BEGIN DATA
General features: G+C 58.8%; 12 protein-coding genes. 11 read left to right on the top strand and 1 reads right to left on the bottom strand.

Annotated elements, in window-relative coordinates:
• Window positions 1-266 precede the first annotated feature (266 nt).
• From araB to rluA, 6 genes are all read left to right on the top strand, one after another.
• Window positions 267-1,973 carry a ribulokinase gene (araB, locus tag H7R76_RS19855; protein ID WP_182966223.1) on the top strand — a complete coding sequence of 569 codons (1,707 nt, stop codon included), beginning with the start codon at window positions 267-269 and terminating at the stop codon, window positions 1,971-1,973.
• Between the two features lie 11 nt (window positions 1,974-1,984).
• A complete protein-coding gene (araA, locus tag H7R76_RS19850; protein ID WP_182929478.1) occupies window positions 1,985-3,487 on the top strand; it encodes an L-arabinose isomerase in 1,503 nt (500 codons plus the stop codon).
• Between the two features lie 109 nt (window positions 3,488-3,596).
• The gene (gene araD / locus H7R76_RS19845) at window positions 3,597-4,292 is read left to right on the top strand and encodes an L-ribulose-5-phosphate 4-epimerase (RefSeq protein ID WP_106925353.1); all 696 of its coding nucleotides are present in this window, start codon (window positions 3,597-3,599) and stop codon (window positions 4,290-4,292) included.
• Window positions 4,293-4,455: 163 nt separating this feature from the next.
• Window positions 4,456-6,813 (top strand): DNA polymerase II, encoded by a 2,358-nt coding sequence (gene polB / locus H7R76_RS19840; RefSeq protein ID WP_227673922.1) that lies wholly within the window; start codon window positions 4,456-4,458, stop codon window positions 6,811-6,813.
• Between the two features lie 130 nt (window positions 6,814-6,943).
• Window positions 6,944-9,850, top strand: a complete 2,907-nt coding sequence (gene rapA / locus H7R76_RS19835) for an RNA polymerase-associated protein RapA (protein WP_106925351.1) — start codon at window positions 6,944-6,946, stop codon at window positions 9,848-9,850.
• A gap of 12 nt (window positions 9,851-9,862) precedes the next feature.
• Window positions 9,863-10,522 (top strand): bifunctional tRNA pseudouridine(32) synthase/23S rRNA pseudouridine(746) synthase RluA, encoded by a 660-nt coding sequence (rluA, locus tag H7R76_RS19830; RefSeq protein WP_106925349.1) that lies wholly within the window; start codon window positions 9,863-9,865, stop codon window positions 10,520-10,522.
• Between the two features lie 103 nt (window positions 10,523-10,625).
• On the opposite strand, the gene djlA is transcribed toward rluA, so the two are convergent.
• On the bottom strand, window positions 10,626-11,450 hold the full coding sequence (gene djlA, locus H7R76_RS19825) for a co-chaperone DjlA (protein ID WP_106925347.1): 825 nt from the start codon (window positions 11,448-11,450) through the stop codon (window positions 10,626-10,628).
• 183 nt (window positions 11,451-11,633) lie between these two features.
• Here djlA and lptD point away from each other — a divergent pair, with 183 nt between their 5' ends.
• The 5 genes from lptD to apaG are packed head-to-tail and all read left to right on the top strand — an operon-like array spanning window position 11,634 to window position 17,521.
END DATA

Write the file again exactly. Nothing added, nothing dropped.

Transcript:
General features: G+C 58.8%; 12 protein-coding genes. 11 read left to right on the top strand and 1 reads right to left on the bottom strand.

Annotated elements, in window-relative coordinates:
• Window positions 1-266 precede the first annotated feature (266 nt).
• From araB to rluA, 6 genes are all read left to right on the top strand, one after another.
• Window positions 267-1,973 carry a ribulokinase gene (araB, locus tag H7R76_RS19855; protein ID WP_182966223.1) on the top strand — a complete coding sequence of 569 codons (1,707 nt, stop codon included), beginning with the start codon at window positions 267-269 and terminating at the stop codon, window positions 1,971-1,973.
• Between the two features lie 11 nt (window positions 1,974-1,984).
• A complete protein-coding gene (araA, locus tag H7R76_RS19850; protein ID WP_182929478.1) occupies window positions 1,985-3,487 on the top strand; it encodes an L-arabinose isomerase in 1,503 nt (500 codons plus the stop codon).
• Between the two features lie 109 nt (window positions 3,488-3,596).
• The gene (gene araD / locus H7R76_RS19845) at window positions 3,597-4,292 is read left to right on the top strand and encodes an L-ribulose-5-phosphate 4-epimerase (RefSeq protein ID WP_106925353.1); all 696 of its coding nucleotides are present in this window, start codon (window positions 3,597-3,599) and stop codon (window positions 4,290-4,292) included.
• Window positions 4,293-4,455: 163 nt separating this feature from the next.
• Window positions 4,456-6,813 (top strand): DNA polymerase II, encoded by a 2,358-nt coding sequence (gene polB / locus H7R76_RS19840; RefSeq protein ID WP_227673922.1) that lies wholly within the window; start codon window positions 4,456-4,458, stop codon window positions 6,811-6,813.
• Between the two features lie 130 nt (window positions 6,814-6,943).
• Window positions 6,944-9,850, top strand: a complete 2,907-nt coding sequence (gene rapA / locus H7R76_RS19835) for an RNA polymerase-associated protein RapA (protein WP_106925351.1) — start codon at window positions 6,944-6,946, stop codon at window positions 9,848-9,850.
• A gap of 12 nt (window positions 9,851-9,862) precedes the next feature.
• Window positions 9,863-10,522 (top strand): bifunctional tRNA pseudouridine(32) synthase/23S rRNA pseudouridine(746) synthase RluA, encoded by a 660-nt coding sequence (rluA, locus tag H7R76_RS19830; RefSeq protein WP_106925349.1) that lies wholly within the window; start codon window positions 9,863-9,865, stop codon window positions 10,520-10,522.
• Between the two features lie 103 nt (window positions 10,523-10,625).
• On the opposite strand, the gene djlA is transcribed toward rluA, so the two are convergent.
• On the bottom strand, window positions 10,626-11,450 hold the full coding sequence (gene djlA, locus H7R76_RS19825) for a co-chaperone DjlA (protein ID WP_106925347.1): 825 nt from the start codon (window positions 11,448-11,450) through the stop codon (window positions 10,626-10,628).
• 183 nt (window positions 11,451-11,633) lie between these two features.
• Here djlA and lptD point away from each other — a divergent pair, with 183 nt between their 5' ends.
• The 5 genes from lptD to apaG are packed head-to-tail and all read left to right on the top strand — an operon-like array spanning window position 11,634 to window position 17,521.